I could either get frustrated by it and let it ruin my meditation or I could use the opportunity to consider the noise in a new way.

So, I took a moment to turn around and look at Max, with the debris hanging out of his mouth. Then I turned back and allowed myself to laugh at the ridiculousness of it all. The moment I desired the most stillness was the moment Max decided to be especially noisy.


And Max taught me in that moment that there is another way to see his noisiness. He is a dog that eats weird stuff and has no way of understanding a desire for stillness or meditation. But even more significant than that is that his noise is a beautiful expression of life.

Max’s noise means he’s really there with me, and that we are sharing this messy, noisy life together.


I’ll be real – his noisiness still bothers me. Any intrusive sound bothers me as much as it does anyone else. I have no secret to enjoying the sniffles and coughs that cut through my patience. But Max has taught me that in the messy mix of irritation there is still something beautiful – the opportunity I have to share my life with others, and especially to have some around me who are close enough that I can hear those noises.

Max has taught me to take one more second in that moment of irritation to consider how others are no noisier than I am and that our noisy living is worth it. The noises aren’t going anywhere, and if I can laugh at them and incorporate them into my rhythm, then we will all make more harmonious music.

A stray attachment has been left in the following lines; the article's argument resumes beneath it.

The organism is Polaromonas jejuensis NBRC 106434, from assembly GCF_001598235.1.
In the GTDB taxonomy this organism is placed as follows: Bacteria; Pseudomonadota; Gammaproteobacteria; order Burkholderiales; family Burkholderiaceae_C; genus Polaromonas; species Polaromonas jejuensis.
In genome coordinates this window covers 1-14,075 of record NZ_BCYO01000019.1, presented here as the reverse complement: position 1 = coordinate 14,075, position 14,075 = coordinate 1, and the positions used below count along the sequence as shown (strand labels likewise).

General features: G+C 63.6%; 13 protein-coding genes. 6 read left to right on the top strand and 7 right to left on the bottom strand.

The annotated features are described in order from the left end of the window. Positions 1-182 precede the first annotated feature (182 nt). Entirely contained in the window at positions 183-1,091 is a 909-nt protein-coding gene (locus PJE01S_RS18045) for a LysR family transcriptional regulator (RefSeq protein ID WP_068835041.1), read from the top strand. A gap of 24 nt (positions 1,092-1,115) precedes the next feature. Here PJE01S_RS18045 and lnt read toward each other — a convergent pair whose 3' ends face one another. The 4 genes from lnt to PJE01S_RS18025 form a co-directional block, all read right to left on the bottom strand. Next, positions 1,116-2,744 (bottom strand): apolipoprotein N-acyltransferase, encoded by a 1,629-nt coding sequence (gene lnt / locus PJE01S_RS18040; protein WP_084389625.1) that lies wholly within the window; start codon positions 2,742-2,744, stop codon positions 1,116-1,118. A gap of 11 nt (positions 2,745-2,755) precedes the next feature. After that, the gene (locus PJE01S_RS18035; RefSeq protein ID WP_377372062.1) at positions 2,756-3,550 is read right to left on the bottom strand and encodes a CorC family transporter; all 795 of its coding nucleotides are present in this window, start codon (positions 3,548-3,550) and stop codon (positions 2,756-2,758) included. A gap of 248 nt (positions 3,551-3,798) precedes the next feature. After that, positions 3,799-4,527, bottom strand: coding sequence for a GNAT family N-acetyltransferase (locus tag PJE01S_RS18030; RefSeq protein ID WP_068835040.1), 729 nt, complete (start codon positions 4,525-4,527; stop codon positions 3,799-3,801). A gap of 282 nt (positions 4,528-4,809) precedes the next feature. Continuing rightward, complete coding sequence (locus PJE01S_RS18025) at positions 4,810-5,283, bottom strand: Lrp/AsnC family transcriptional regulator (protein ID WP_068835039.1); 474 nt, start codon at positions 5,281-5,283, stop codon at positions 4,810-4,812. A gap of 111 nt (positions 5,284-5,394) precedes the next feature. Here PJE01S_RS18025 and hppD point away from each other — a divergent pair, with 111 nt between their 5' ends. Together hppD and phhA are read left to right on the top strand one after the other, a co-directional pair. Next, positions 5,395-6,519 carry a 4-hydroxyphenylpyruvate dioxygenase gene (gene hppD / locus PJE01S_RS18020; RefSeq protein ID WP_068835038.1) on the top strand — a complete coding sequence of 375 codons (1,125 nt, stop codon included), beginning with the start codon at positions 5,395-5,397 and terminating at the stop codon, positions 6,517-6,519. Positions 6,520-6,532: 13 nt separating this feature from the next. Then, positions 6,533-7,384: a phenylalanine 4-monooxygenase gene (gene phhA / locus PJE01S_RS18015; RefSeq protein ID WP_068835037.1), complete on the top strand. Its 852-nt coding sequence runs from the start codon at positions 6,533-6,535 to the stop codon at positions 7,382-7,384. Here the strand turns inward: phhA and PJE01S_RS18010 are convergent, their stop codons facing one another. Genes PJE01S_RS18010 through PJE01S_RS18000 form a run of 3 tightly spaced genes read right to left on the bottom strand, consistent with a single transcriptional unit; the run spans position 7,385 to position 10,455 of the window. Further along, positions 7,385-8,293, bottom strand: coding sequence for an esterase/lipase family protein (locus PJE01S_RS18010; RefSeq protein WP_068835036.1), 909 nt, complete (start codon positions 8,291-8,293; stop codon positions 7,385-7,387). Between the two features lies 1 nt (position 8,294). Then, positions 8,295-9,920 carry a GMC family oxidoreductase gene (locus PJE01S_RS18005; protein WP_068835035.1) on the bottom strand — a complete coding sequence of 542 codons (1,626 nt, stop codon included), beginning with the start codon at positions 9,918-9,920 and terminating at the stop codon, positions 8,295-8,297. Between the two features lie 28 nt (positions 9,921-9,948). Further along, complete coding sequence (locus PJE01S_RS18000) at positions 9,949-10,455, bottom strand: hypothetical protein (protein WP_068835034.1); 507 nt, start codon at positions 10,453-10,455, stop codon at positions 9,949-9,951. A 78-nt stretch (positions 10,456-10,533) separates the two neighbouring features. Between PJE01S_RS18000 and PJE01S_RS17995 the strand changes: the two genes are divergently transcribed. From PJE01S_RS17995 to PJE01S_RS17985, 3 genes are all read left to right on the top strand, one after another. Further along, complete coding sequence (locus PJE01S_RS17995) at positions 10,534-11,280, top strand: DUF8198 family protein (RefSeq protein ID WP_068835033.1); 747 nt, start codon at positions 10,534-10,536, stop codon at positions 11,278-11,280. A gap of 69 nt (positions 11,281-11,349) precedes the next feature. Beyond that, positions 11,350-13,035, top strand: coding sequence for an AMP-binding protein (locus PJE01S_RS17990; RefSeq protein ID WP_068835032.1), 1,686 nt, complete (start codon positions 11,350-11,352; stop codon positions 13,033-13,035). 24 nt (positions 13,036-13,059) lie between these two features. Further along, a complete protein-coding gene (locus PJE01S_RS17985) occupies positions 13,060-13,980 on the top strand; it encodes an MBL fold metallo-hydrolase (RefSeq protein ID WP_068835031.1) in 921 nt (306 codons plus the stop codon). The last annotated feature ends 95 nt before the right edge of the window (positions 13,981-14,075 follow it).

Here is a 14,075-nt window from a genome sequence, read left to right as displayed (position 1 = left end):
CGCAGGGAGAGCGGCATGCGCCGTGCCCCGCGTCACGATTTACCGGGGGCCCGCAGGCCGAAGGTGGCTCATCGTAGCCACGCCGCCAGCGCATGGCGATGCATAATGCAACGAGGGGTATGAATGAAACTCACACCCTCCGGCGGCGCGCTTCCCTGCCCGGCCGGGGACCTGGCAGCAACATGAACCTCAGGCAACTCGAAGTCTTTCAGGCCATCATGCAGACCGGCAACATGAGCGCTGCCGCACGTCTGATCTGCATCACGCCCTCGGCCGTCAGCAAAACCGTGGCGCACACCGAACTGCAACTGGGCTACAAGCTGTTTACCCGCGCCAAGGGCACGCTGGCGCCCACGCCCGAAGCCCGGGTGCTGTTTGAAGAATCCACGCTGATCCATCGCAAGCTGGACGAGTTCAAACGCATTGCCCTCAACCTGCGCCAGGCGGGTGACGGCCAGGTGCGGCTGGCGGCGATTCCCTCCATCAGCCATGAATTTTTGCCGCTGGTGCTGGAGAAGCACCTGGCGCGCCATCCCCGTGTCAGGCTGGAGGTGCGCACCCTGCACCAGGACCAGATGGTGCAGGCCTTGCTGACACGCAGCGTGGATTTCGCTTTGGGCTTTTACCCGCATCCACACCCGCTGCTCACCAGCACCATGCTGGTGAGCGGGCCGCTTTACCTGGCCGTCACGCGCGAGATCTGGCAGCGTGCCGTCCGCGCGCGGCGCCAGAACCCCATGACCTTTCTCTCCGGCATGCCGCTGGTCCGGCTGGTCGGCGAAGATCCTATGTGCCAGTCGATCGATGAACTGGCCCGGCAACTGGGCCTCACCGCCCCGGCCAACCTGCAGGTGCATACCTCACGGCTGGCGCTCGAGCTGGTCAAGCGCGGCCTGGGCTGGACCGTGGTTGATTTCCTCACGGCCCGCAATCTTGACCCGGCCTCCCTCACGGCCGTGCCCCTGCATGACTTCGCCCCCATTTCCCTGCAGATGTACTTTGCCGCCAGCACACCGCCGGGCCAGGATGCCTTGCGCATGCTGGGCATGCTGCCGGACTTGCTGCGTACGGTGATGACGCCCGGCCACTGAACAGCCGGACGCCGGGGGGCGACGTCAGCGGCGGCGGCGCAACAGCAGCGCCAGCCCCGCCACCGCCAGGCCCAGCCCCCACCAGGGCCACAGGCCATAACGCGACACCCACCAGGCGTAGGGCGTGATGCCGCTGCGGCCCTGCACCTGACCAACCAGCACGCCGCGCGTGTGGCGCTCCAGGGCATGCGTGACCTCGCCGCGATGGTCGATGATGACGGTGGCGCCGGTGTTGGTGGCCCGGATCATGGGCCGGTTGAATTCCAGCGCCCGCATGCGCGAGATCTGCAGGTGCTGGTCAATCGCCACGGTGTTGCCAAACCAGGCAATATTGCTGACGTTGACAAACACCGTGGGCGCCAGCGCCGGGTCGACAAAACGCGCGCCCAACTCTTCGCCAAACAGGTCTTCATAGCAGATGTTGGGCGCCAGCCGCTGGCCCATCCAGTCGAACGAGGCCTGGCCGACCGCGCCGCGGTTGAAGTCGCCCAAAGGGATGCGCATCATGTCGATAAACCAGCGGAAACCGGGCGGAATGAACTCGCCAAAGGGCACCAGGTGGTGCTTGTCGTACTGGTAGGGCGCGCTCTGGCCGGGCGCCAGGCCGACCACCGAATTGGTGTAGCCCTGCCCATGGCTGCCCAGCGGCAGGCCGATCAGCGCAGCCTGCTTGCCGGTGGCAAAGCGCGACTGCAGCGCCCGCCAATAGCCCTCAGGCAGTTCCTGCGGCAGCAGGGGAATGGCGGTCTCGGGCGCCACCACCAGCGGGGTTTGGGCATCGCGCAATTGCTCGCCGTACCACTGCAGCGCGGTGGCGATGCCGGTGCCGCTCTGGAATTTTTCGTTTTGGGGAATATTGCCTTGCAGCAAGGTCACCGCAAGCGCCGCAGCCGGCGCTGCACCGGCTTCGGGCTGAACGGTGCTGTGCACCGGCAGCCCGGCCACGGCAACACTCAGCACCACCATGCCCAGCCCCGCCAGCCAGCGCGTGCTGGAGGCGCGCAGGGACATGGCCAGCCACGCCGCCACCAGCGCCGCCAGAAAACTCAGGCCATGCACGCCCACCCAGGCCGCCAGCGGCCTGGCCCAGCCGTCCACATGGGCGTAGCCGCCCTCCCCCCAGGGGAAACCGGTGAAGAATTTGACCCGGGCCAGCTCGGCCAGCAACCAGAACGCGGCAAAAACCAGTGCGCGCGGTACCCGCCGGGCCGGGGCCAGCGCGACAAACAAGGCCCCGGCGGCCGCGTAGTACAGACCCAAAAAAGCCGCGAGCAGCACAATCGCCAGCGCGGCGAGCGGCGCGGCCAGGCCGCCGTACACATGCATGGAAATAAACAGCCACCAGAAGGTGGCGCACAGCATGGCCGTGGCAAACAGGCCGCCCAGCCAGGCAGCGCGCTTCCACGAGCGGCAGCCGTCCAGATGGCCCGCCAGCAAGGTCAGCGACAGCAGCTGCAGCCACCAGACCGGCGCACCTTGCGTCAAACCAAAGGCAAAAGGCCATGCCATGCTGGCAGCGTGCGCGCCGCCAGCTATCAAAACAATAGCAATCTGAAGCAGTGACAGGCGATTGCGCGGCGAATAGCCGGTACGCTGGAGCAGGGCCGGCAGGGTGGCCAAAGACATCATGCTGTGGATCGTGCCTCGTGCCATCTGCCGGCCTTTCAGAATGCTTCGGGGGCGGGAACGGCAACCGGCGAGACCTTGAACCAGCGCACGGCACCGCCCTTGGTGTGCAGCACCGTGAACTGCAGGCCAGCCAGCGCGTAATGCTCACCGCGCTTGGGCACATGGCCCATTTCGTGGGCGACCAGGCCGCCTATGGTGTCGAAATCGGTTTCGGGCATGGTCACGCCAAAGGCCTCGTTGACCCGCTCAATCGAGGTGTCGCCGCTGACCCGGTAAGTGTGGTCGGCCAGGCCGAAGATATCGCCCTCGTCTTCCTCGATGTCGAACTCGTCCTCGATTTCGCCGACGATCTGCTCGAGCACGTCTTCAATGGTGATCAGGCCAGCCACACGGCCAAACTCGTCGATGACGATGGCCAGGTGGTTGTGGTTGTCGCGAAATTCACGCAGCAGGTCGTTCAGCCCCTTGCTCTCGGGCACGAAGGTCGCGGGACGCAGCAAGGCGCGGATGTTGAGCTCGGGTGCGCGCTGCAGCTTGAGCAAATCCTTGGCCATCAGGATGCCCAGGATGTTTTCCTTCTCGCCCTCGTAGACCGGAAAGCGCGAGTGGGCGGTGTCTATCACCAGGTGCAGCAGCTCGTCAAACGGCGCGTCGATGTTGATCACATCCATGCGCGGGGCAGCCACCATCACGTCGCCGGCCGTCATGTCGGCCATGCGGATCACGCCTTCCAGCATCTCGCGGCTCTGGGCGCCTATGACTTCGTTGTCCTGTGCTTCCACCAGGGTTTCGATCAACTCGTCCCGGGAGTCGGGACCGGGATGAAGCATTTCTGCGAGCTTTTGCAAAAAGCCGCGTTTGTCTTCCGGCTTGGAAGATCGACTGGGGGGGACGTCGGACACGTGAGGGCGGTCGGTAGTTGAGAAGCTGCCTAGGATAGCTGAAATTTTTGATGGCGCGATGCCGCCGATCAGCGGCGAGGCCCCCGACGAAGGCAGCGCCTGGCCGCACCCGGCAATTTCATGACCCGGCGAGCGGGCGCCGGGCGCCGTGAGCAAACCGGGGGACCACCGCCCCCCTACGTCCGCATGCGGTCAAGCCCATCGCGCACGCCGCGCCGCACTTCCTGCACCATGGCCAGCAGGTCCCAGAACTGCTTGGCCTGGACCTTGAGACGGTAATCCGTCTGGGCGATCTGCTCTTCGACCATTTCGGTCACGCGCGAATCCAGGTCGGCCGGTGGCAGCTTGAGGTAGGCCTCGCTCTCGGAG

I still don’t think I will ever naturally like the noise of whining, sniffling, or leaf munching, but I try my best to look at it as if we are all wind chimes and that our clanging together has the potential to make some beautiful music.

So thank you Max for teaching me that however irritating it is, your noisiness is also a beautiful expression of life. And thank you for bumping into me, hopefully some good noise will come from that.


Walking with no shoes

Max does not wear shoes. I think it is because he wants to show off his awesome toe hair, but he tries to act humble about it.